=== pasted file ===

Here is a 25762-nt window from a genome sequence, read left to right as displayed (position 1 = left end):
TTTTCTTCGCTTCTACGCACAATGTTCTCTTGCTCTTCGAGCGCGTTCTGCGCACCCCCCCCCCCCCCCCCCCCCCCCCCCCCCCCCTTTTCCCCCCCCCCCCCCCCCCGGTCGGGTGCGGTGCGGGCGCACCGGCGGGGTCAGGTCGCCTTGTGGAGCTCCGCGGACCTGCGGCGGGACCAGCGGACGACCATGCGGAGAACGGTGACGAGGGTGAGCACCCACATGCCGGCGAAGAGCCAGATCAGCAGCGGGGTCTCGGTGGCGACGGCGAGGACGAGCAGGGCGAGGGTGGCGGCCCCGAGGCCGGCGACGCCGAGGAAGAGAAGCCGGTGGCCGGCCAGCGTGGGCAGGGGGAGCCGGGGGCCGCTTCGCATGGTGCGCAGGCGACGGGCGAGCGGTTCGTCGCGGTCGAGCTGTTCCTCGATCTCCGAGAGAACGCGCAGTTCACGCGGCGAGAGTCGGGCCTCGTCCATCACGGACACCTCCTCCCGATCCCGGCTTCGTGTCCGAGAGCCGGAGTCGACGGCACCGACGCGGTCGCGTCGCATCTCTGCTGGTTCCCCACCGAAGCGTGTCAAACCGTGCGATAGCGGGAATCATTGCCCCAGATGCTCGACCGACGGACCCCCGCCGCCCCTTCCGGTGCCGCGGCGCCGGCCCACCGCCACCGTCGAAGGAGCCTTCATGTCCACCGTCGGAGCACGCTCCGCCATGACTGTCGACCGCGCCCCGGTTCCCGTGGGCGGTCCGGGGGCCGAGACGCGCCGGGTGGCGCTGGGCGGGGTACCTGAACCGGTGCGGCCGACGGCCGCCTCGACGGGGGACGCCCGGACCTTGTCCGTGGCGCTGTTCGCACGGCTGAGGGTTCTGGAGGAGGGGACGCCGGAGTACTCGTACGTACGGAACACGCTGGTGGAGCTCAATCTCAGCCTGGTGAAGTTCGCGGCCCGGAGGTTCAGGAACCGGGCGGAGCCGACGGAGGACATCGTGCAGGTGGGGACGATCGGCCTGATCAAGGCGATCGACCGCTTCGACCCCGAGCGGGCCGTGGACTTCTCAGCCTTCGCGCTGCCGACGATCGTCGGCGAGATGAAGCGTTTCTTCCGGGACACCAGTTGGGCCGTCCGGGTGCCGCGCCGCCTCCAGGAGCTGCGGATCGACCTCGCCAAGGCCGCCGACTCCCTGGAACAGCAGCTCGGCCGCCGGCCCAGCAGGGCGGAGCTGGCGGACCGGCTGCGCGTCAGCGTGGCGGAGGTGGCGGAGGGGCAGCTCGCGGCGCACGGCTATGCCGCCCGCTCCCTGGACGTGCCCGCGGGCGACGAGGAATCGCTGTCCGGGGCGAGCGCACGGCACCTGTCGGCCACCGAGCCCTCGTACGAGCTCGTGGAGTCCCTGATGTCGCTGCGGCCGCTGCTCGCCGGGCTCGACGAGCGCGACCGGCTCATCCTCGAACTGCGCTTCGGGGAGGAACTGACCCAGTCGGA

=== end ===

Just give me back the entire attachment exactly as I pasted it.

Here is a 25762-nt window from a genome sequence, read left to right as displayed (position 1 = left end):
TTTTCTTCGCTTCTACGCACAATGTTCTCTTGCTCTTCGAGCGCGTTCTGCGCACCCCCCCCCCCCCCCCCCCCCCCCCCCCCCCCCTTTTCCCCCCCCCCCCCCCCCCGGTCGGGTGCGGTGCGGGCGCACCGGCGGGGTCAGGTCGCCTTGTGGAGCTCCGCGGACCTGCGGCGGGACCAGCGGACGACCATGCGGAGAACGGTGACGAGGGTGAGCACCCACATGCCGGCGAAGAGCCAGATCAGCAGCGGGGTCTCGGTGGCGACGGCGAGGACGAGCAGGGCGAGGGTGGCGGCCCCGAGGCCGGCGACGCCGAGGAAGAGAAGCCGGTGGCCGGCCAGCGTGGGCAGGGGGAGCCGGGGGCCGCTTCGCATGGTGCGCAGGCGACGGGCGAGCGGTTCGTCGCGGTCGAGCTGTTCCTCGATCTCCGAGAGAACGCGCAGTTCACGCGGCGAGAGTCGGGCCTCGTCCATCACGGACACCTCCTCCCGATCCCGGCTTCGTGTCCGAGAGCCGGAGTCGACGGCACCGACGCGGTCGCGTCGCATCTCTGCTGGTTCCCCACCGAAGCGTGTCAAACCGTGCGATAGCGGGAATCATTGCCCCAGATGCTCGACCGACGGACCCCCGCCGCCCCTTCCGGTGCCGCGGCGCCGGCCCACCGCCACCGTCGAAGGAGCCTTCATGTCCACCGTCGGAGCACGCTCCGCCATGACTGTCGACCGCGCCCCGGTTCCCGTGGGCGGTCCGGGGGCCGAGACGCGCCGGGTGGCGCTGGGCGGGGTACCTGAACCGGTGCGGCCGACGGCCGCCTCGACGGGGGACGCCCGGACCTTGTCCGTGGCGCTGTTCGCACGGCTGAGGGTTCTGGAGGAGGGGACGCCGGAGTACTCGTACGTACGGAACACGCTGGTGGAGCTCAATCTCAGCCTGGTGAAGTTCGCGGCCCGGAGGTTCAGGAACCGGGCGGAGCCGACGGAGGACATCGTGCAGGTGGGGACGATCGGCCTGATCAAGGCGATCGACCGCTTCGACCCCGAGCGGGCCGTGGACTTCTCAGCCTTCGCGCTGCCGACGATCGTCGGCGAGATGAAGCGTTTCTTCCGGGACACCAGTTGGGCCGTCCGGGTGCCGCGCCGCCTCCAGGAGCTGCGGATCGACCTCGCCAAGGCCGCCGACTCCCTGGAACAGCAGCTCGGCCGCCGGCCCAGCAGGGCGGAGCTGGCGGACCGGCTGCGCGTCAGCGTGGCGGAGGTGGCGGAGGGGCAGCTCGCGGCGCACGGCTATGCCGCCCGCTCCCTGGACGTGCCCGCGGGCGACGAGGAATCGCTGTCCGGGGCGAGCGCACGGCACCTGTCGGCCACCGAGCCCTCGTACGAGCTCGTGGAGTCCCTGATGTCGCTGCGGCCGCTGCTCGCCGGGCTCGACGAGCGCGACCGGCTCATCCTCGAACTGCGCTTCGGGGAGGAACTGACCCAGTCGGA